In City of Ontario v. Quon, the United States Supreme Court held that a government employer’s review of an employee’s text messages sent and received on an employer-issued pager did not violate the employee’s Fourth Amendment constitutional rights. Previously, in Quon v. Arch Wireless (reported in our July 2008 edition of the FEB here http://www.fenwick.com/publications/6.5.4.asp?mid=36), the Ninth Circuit Court of Appeals held that the employer City of Ontario’s actions violated employee Quon’s reasonable expectation of privacy and his Fourth Amendment right against unreasonable searches and seizures, primarily because a supervisor had assured Quon that his pager use would not be audited so long as Quon paid for any text overages.
Quon was a police sergeant with the City of Ontario. Through an express policy, Ontario reserved the right to monitor employee e-mail and Internet use. The City distributed pagers to Quon and other officers, and informed them verbally and in writing that pager texts were “considered e-mail and could be audited.” However, Quon’s supervisor subsequently informed Quon that the city would not audit his text messages so long as Quon reimbursed the City for overages. After Quon and another officer repeatedly exceeded their allotted text message quotas, the City decided to determine if the quotas were too low (i.e., if officers were paying fees for work-related messages) or if the overages related to personal texts. The City audited Quon’s text messages sent and received during work hours over a month-long period and discovered that most texts were personal and not work-related, and several were sexually explicit. The City determined that Quon violated company policy and disciplined him. Quon then sued the City for alleged violation of his Fourth Amendment right of privacy.
The Supreme Court determined that the City acted lawfully. The Court first declined to resolve the issue of whether Quon had a reasonable expectation of privacy in his texts. Rather, the Court assumed that Quon had such a reasonable expectation, but nevertheless held that the City’s search was reasonable. Specifically, the Court found that the City had a legitimate, work-related rationale for the search – i.e., to ensure that employees were not being unnecessarily charged for work-related texts, and that the City was not paying for personal texts – and the search was limited and not overly intrusive.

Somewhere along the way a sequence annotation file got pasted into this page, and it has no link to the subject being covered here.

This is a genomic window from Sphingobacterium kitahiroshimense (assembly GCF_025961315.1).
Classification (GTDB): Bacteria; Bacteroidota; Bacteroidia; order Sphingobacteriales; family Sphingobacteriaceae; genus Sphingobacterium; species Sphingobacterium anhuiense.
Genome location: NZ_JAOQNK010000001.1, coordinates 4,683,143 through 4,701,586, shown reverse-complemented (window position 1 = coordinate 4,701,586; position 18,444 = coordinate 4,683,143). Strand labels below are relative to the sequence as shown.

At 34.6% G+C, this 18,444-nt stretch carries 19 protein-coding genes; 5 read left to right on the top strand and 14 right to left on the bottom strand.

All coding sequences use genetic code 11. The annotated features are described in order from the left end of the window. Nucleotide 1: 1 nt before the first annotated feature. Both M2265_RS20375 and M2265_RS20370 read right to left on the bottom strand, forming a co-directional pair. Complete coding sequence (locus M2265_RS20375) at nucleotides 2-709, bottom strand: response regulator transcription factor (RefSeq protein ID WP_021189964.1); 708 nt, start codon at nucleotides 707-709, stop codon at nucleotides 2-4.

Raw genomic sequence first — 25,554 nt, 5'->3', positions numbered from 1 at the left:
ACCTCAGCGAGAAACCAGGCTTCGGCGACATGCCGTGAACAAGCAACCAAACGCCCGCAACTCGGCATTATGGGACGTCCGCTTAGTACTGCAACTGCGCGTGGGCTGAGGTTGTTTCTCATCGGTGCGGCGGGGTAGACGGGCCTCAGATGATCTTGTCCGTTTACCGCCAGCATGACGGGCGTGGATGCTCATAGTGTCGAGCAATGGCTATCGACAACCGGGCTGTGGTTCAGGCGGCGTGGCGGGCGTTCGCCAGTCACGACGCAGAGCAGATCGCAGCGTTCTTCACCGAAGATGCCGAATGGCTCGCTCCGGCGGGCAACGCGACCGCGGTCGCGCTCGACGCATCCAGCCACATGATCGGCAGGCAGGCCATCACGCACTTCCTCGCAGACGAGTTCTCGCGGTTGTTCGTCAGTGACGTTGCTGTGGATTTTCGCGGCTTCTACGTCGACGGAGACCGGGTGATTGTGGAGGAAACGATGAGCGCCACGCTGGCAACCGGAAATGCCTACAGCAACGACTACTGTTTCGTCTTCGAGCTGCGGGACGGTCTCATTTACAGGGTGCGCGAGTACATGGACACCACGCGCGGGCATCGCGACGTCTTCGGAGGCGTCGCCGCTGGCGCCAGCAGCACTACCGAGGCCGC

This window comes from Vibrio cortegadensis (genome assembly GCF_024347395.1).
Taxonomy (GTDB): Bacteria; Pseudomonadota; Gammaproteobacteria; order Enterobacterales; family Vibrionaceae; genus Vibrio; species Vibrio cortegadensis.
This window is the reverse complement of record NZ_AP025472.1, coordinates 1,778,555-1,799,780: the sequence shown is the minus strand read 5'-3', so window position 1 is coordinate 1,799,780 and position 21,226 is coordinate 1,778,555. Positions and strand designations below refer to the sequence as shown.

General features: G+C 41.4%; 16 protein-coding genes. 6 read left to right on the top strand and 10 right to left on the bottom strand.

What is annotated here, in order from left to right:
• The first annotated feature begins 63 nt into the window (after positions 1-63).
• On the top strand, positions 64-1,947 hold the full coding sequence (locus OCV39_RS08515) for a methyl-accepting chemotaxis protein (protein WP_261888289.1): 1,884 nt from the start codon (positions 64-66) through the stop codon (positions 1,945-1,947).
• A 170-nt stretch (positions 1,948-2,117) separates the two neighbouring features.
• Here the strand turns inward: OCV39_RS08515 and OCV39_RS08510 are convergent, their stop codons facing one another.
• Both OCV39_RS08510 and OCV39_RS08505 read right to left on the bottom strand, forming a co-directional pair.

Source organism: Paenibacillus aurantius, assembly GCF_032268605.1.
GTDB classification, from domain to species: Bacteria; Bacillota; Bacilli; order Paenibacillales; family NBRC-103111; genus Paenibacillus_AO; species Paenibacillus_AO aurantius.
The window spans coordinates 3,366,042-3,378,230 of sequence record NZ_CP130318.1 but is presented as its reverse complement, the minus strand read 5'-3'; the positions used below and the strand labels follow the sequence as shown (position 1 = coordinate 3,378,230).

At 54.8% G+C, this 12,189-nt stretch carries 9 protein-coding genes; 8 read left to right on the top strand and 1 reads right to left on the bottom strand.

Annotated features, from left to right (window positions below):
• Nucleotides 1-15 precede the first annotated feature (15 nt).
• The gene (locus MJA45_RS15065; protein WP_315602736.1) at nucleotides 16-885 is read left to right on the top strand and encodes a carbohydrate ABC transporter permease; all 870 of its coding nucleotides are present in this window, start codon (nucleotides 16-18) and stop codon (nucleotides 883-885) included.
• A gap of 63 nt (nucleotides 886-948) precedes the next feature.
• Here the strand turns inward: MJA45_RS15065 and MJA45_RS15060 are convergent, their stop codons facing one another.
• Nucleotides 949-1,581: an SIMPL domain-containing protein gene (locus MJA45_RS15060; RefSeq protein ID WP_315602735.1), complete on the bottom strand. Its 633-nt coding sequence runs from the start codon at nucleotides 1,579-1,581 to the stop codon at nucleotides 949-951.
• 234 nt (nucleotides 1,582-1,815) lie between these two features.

While the opinion primarily addresses legal standards applicable exclusively to government employers (i.e., the constitutional right to be free from unreasonable government searches and seizures), it also provides meaningful insight for employers in the private sector, where common law rights of privacy can exist. The Court noted that resolving the right of privacy issue would require a determination of whether the supervisor’s oral assurance superseded the City’s express written policy. The Court also acknowledged that there were colorable arguments both in favor of and against finding an expectation of privacy under these circumstances. However, the Court was reluctant to establish definitive guiding principles on this point before the role of “emerging technology... in society has become clear.”
The Quon opinion answers some but not all of the questions raised by this unique legal dispute. Regardless, it serves as a reminder to all employers to carefully review their personnel policies to ensure that they convey a clear message that employees should have no expectation of privacy in their use of company communication systems, and to also ensure that managers are properly trained to avoid statements and practices that contravene company policy.
For more information on these or related matters, please contact Daniel J. McCoy or Dan Ko Obuhanych.
Daniel J. McCoy, Partner and Co-Chair,
Employment Practices Group
(650.335.7897 – email@example.com)
Dan Ko Obuhanych, Associate,
Employment Practices Group
(650.335.7887 – firstname.lastname@example.org)
This Fenwick Employment Brief is intended by Fenwick & West LLP to summarize recent developments in employment and labor law. It is not intended, and should not be regarded, as legal advice. Readers who have particular questions about employment and labor law issues should seek advice of counsel.
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